And then I wrote...

by Dick Schilling, "Editor Emeritus"

... that this is being written on Martin Luther King Jr. day, and I just noticed on TV that his son, Martin Luther King III, has just wrapped up an hour-long meeting with President Elect Donald Trump.

That’s ironic because we were told this morning that a couple dozen or more Democrats, including members of the Black Caucus, are refusing to attend the presidential inauguration later this week. One of them went so far as to say he will not recognize the president-elect as president.

And it is also ironic in that King Jr. is famous for his “I have a dream” speech, in which he hoped for a day when all would be treated equally, black and white. He was assassinated before that dream could be realized, and in fact in the 30 years since his “day” was proclaimed, and in particular in the last eight years, it seems the racial divide has increased instead of closing.

It seems to me that American voters have fallen for the concept of voting for the idea of a candidate, rather than for the candidate.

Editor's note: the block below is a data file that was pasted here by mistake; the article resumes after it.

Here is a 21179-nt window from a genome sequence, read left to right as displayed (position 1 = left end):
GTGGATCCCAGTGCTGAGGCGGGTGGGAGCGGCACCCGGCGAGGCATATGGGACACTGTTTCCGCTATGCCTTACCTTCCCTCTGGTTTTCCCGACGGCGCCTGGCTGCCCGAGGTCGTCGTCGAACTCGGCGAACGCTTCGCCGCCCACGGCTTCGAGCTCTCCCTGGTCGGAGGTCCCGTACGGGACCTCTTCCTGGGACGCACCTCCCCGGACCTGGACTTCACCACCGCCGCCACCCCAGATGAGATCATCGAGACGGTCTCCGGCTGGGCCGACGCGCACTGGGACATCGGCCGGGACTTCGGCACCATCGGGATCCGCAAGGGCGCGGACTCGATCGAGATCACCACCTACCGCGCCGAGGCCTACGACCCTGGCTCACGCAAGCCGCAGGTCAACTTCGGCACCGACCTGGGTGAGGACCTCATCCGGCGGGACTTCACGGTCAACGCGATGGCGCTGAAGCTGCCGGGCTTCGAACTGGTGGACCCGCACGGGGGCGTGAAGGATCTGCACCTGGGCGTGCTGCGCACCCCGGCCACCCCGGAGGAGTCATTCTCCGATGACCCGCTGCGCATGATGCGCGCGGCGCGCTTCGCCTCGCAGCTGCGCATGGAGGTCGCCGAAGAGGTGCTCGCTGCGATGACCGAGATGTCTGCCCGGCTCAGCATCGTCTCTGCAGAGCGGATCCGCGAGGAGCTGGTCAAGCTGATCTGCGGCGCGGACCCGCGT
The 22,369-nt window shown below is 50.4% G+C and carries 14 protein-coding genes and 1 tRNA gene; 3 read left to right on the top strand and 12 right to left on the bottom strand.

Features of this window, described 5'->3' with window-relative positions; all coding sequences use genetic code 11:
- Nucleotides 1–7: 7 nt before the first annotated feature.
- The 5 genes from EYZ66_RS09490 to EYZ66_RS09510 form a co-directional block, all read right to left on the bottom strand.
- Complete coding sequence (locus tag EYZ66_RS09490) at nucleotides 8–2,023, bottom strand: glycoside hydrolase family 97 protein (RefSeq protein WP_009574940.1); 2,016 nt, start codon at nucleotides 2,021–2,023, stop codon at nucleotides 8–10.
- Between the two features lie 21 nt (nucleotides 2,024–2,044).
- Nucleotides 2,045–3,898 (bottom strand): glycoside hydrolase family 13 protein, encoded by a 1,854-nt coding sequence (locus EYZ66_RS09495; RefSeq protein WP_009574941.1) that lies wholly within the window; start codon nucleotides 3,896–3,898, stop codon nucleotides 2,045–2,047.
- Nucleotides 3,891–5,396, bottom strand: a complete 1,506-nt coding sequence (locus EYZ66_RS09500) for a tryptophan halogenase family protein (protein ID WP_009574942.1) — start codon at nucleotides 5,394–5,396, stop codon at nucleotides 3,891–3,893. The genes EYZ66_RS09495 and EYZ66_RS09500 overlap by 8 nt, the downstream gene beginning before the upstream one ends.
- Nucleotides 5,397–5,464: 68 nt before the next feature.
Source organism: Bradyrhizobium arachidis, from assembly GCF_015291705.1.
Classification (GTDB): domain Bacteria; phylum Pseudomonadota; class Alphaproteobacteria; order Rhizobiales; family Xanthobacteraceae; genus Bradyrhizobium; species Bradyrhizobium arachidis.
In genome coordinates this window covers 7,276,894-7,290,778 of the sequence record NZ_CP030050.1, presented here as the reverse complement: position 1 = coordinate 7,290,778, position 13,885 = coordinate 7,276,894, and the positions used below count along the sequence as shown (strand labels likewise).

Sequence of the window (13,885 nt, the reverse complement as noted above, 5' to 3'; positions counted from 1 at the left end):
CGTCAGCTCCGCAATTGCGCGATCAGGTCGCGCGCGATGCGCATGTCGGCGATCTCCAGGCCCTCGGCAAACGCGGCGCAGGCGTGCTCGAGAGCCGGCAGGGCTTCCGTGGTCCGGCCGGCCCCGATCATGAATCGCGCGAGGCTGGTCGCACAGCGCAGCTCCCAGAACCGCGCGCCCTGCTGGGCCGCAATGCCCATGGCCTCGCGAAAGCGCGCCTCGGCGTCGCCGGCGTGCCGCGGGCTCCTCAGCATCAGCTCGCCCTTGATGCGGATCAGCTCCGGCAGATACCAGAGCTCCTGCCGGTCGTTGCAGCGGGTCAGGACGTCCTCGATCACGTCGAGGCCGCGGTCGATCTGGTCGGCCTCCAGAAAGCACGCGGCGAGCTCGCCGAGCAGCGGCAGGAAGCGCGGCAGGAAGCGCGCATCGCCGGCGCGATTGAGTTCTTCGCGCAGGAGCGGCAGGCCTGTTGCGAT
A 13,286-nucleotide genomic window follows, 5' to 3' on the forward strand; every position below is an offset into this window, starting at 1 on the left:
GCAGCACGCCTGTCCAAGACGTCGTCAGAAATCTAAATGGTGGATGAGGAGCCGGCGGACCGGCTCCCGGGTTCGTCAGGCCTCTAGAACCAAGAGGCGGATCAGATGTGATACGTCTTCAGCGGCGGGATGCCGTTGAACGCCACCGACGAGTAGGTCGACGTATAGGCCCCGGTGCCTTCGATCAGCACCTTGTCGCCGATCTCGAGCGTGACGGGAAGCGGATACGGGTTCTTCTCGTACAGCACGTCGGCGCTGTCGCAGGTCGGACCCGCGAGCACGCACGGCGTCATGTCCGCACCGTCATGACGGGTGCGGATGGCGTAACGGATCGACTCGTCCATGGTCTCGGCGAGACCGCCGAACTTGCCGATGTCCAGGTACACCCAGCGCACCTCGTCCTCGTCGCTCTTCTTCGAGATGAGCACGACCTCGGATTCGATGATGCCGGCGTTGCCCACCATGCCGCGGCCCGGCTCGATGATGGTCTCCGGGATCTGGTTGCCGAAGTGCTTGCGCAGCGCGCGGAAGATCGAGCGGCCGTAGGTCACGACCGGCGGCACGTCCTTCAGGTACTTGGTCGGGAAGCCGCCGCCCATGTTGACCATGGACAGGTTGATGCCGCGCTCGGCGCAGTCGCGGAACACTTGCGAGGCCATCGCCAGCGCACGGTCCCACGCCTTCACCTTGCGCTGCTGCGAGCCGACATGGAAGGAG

President Obama campaigned on a promise of “hope and change.” All but a few minority voters hoped for change along with him, and helped elect him twice. But it seems their hopes went the way of King’s dreams, and racial distrust has been exacerbated instead.

There is considerable consensus that a good many white voters also shared that concept of hope and change, hoping that electing a mixed race president would once and for all change the racial relations climate. That has not happened, and although the president himself has not fallen out of favor with a majority of voters, many of his ideas have been pretty much rejected.

And in this past election, residents of most states outside of New York and California bought the idea that Candidate Trump offered them hope and change from situations in which they had been ignored and have not been able to improve their economic lot.

Whether President Trump will be able to make good on his promises remains to be seen.

It certainly does not help when the losers fail to recognize the winner and signify that by not accepting his inauguration.

President Obama was not treated with that measure of disdain, and despite a very brief honeymoon of sorts, lasting longer with the national media, he was not able to deliver.

It’s going to be much tougher for President Trump. Minorities and the media will most likely never rally to his cause.

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